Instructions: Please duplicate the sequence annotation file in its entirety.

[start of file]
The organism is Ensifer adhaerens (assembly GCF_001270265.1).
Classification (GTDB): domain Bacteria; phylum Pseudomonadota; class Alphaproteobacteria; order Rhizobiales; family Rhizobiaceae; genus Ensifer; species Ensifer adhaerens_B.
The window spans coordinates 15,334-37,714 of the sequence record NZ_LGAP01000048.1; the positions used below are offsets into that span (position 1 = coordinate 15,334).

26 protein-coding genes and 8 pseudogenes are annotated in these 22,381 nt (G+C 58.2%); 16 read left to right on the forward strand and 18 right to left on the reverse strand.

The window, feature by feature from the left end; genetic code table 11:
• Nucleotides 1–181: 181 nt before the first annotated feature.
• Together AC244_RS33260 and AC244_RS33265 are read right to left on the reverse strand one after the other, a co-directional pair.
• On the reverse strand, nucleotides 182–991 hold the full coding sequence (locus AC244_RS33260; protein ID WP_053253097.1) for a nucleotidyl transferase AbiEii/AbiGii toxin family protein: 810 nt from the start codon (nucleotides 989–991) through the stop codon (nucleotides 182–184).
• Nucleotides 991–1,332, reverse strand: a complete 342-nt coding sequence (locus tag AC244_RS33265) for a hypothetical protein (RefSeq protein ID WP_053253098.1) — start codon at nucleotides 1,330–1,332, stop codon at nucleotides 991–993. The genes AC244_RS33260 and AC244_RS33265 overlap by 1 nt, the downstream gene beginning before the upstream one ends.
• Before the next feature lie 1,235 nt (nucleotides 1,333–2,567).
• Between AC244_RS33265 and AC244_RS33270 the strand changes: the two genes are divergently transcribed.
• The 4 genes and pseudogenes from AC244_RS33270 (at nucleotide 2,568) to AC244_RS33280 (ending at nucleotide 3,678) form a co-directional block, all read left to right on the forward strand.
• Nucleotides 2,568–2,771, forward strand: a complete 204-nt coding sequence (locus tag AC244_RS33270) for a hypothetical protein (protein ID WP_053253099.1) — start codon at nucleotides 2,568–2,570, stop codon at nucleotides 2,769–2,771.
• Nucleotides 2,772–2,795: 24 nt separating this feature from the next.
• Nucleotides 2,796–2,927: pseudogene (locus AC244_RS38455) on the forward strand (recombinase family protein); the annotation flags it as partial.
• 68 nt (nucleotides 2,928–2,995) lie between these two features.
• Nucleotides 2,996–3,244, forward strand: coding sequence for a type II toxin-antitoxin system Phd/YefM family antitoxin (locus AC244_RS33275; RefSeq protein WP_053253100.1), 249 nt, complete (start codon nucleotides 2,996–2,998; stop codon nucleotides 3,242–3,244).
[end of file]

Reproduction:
The organism is Ensifer adhaerens (assembly GCF_001270265.1).
Classification (GTDB): domain Bacteria; phylum Pseudomonadota; class Alphaproteobacteria; order Rhizobiales; family Rhizobiaceae; genus Ensifer; species Ensifer adhaerens_B.
The window spans coordinates 15,334-37,714 of the sequence record NZ_LGAP01000048.1; the positions used below are offsets into that span (position 1 = coordinate 15,334).

26 protein-coding genes and 8 pseudogenes are annotated in these 22,381 nt (G+C 58.2%); 16 read left to right on the forward strand and 18 right to left on the reverse strand.

The window, feature by feature from the left end; genetic code table 11:
• Nucleotides 1–181: 181 nt before the first annotated feature.
• Together AC244_RS33260 and AC244_RS33265 are read right to left on the reverse strand one after the other, a co-directional pair.
• On the reverse strand, nucleotides 182–991 hold the full coding sequence (locus AC244_RS33260; protein ID WP_053253097.1) for a nucleotidyl transferase AbiEii/AbiGii toxin family protein: 810 nt from the start codon (nucleotides 989–991) through the stop codon (nucleotides 182–184).
• Nucleotides 991–1,332, reverse strand: a complete 342-nt coding sequence (locus tag AC244_RS33265) for a hypothetical protein (RefSeq protein ID WP_053253098.1) — start codon at nucleotides 1,330–1,332, stop codon at nucleotides 991–993. The genes AC244_RS33260 and AC244_RS33265 overlap by 1 nt, the downstream gene beginning before the upstream one ends.
• Before the next feature lie 1,235 nt (nucleotides 1,333–2,567).
• Between AC244_RS33265 and AC244_RS33270 the strand changes: the two genes are divergently transcribed.
• The 4 genes and pseudogenes from AC244_RS33270 (at nucleotide 2,568) to AC244_RS33280 (ending at nucleotide 3,678) form a co-directional block, all read left to right on the forward strand.
• Nucleotides 2,568–2,771, forward strand: a complete 204-nt coding sequence (locus tag AC244_RS33270) for a hypothetical protein (protein ID WP_053253099.1) — start codon at nucleotides 2,568–2,570, stop codon at nucleotides 2,769–2,771.
• Nucleotides 2,772–2,795: 24 nt separating this feature from the next.
• Nucleotides 2,796–2,927: pseudogene (locus AC244_RS38455) on the forward strand (recombinase family protein); the annotation flags it as partial.
• 68 nt (nucleotides 2,928–2,995) lie between these two features.
• Nucleotides 2,996–3,244, forward strand: coding sequence for a type II toxin-antitoxin system Phd/YefM family antitoxin (locus AC244_RS33275; RefSeq protein WP_053253100.1), 249 nt, complete (start codon nucleotides 2,996–2,998; stop codon nucleotides 3,242–3,244).